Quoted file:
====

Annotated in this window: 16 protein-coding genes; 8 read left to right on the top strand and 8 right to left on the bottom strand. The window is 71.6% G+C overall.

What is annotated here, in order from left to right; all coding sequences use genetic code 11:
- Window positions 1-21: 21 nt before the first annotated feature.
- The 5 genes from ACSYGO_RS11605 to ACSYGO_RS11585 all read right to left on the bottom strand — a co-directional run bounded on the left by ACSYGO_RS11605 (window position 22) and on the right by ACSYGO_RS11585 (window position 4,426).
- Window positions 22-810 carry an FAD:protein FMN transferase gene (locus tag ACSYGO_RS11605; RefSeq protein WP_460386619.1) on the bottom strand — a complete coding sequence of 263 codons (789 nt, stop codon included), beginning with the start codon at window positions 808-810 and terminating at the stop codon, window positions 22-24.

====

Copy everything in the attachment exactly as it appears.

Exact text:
Annotated in this window: 16 protein-coding genes; 8 read left to right on the top strand and 8 right to left on the bottom strand. The window is 71.6% G+C overall.

What is annotated here, in order from left to right; all coding sequences use genetic code 11:
- Window positions 1-21: 21 nt before the first annotated feature.
- The 5 genes from ACSYGO_RS11605 to ACSYGO_RS11585 all read right to left on the bottom strand — a co-directional run bounded on the left by ACSYGO_RS11605 (window position 22) and on the right by ACSYGO_RS11585 (window position 4,426).
- Window positions 22-810 carry an FAD:protein FMN transferase gene (locus tag ACSYGO_RS11605; RefSeq protein WP_460386619.1) on the bottom strand — a complete coding sequence of 263 codons (789 nt, stop codon included), beginning with the start codon at window positions 808-810 and terminating at the stop codon, window positions 22-24.